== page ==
Can MoMA’s Expansion Ever Really Be Finished? Glenn Lowry on Where the Museum May—or May Not—Go From Here
In the second half of a two-part interview, MoMA director Glenn Lowry spoke about the future of the museum.
The grand, gleaming architectural and curatorial complex that is the new Museum of Modern Art is the work of hundreds of specialists, patrons, designers, and other visionaries. But it is above all the towering achievement of one person: MoMA director Glenn Lowry. Having come to the museum in 1995 after five years of leading the Art Gallery of Ontario—and, before that, curating Near Eastern Art, his specialty by training, at the Smithsonian—Lowry is the longest-serving director ever to steer the institution, or at least he will be when his contract expires in 2025.
To ensure this would be the case, the board of trustees winked at MoMA’s normal retirement age of 65, signing him to stay at the helm until he is 71. Why they did this is no mystery. Having enormously expanded the museum’s audience, raised hundreds of millions of dollars for improvements, united it with Long Island City’s PS1 art center, overseen multiple architectural projects, and maintained the excellence and—with some exceptions—scholarly rigor that puts MoMA at the forefront of art institutions worldwide, he is probably the most accomplished museum director in the field today.
So what comes next? For the immediate future, the focus will be on learning how to pilot the newly re-envisioned institution through the choppy cultural waters of the present moment, which includes questions about the very model of patronage that has made this new building possible. Sooner or later, however, MoMA is going to need to face the question of its longer-term vision—who will lead it into its next chapter to come, and what kind of museum will it be.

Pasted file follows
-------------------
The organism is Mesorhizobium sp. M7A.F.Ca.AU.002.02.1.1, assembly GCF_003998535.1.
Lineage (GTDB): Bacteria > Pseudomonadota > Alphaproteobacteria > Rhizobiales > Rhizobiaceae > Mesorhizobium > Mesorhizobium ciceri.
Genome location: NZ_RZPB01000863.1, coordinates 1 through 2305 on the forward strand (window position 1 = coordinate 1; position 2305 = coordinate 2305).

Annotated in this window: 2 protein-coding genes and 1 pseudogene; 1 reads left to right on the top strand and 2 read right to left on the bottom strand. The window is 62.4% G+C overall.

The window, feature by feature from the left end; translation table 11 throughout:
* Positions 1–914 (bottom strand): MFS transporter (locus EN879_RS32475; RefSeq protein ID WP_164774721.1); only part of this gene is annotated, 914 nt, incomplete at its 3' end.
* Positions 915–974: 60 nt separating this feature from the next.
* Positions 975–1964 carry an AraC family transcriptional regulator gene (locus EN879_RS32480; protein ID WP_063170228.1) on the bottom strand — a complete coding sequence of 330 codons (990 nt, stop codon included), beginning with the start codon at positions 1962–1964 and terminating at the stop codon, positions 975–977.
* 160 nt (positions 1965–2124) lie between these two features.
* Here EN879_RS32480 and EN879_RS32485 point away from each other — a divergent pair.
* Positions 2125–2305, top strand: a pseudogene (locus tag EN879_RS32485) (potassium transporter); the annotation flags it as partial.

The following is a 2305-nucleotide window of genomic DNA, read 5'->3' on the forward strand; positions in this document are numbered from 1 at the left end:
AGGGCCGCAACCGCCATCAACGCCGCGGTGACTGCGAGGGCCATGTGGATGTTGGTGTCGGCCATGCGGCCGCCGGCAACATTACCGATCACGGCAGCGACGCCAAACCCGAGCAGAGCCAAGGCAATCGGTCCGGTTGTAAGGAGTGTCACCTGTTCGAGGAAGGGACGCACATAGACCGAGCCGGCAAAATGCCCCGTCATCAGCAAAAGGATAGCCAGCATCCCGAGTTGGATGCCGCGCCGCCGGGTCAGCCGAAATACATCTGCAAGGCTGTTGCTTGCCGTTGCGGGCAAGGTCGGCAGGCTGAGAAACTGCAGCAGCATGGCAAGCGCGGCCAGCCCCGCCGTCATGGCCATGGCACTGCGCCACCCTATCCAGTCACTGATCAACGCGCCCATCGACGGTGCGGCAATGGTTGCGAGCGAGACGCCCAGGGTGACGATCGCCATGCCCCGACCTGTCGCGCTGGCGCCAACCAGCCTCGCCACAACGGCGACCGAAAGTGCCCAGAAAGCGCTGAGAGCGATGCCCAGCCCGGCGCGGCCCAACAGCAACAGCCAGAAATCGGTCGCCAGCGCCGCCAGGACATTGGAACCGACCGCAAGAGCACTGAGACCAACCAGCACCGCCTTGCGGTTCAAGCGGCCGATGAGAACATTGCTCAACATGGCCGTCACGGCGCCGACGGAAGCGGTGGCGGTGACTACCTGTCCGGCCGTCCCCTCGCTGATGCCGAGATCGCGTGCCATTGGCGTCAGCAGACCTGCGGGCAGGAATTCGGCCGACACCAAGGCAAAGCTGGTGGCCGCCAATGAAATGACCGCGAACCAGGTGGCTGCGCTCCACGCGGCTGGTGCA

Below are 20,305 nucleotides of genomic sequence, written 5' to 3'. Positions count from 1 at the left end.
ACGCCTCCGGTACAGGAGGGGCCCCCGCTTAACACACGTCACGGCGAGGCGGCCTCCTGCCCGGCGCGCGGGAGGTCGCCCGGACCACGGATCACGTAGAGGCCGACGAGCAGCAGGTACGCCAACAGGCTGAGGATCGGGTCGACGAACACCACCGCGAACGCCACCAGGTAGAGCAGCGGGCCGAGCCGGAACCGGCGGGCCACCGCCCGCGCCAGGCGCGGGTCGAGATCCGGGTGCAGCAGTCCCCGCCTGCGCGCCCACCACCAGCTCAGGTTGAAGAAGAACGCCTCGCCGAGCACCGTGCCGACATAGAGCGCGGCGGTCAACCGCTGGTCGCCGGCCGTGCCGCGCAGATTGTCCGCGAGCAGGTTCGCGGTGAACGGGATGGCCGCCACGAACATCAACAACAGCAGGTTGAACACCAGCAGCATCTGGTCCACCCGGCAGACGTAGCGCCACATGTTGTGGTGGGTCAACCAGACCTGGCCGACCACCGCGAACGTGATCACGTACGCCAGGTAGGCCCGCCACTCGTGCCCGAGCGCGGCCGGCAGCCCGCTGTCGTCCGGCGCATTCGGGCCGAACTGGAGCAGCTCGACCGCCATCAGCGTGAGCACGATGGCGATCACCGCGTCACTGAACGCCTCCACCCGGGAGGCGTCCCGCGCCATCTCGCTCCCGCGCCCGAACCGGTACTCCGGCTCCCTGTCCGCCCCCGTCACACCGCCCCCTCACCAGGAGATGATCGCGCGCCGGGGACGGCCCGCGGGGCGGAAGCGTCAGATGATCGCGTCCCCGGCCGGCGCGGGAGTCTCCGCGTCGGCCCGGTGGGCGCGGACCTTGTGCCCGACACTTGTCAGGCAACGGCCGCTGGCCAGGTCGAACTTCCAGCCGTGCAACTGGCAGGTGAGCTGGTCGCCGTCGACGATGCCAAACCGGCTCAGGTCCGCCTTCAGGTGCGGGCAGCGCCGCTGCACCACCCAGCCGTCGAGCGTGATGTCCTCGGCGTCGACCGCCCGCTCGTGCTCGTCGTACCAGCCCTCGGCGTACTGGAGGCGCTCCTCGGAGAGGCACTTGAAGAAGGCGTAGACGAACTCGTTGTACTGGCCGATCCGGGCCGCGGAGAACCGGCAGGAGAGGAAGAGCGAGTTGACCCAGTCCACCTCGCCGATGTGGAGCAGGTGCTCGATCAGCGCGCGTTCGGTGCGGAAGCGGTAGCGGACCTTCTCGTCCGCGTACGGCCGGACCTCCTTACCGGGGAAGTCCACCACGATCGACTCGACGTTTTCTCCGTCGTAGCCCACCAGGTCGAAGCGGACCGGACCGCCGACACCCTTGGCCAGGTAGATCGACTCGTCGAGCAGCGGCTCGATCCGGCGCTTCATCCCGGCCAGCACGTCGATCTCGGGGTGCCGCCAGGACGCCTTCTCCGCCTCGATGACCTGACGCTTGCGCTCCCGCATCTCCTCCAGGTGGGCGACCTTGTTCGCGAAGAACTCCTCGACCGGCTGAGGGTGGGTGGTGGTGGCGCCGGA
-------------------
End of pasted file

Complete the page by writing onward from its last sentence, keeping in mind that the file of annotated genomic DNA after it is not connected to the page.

In second half of a two-part interview, artnet News’s Andrew Goldstein spoke to Lowry about how we got to this point, and where he sees things going from here.
We’re coming up on the 10-year anniversary of Marina Abramovic’s blockbuster MoMA survey, which at the time was a revelation in terms of showing both how performance art can be displayed in a museum, and how incredibly popular experiential, be-here-now shows can be. What did you learn from that show’s success, and how did you incorporate those lessons into the new MoMA?
For sure, that was a watershed moment, on many different levels. I remember at one point talking to one of our trustees about the exhibition and they they said, “Performance art. So… what’s that going to be?” And I said, “Well, she’s going to sit in a chair, there’s going to be another chair next to her, with a table in between her in that chair, and people will be invited to come and sit for as long or as little as they want.” And they said, “Are you out of your mind? Nobody’s going to come!”
They thought we were going to end up with a financial crisis. I said, “Eh, I don’t think that’s the case. I think there’s something extraordinarily compelling about the gesture that she is offering the public.” And, of course, as you know, the exhibition was an extraordinary success, and literally some 700,000 people came. But what it marked was the importance of performance as an art form that we needed to embrace.
It isn’t that performance had been absent before; there were many instances of performance at the museum dating back to the 1960s, and perhaps even earlier. But what that show marked decisively is the degree to which performance had become an art form that was going to be central to museums in the future. And if you think of that as the seed, what grew out of it was this fantastic studio that now is embedded in the heart of our collection galleries, designed precisely for artists to use for performance.
So the newly expanded MoMA has been upgraded to encompass performance in a central way, and to combine artworks and mediums in new configurations. How does this upgraded building anticipate where you expect art to go from here? In other words, how long of a shelf-life do you think this container will have as art and its audiences continue to evolve?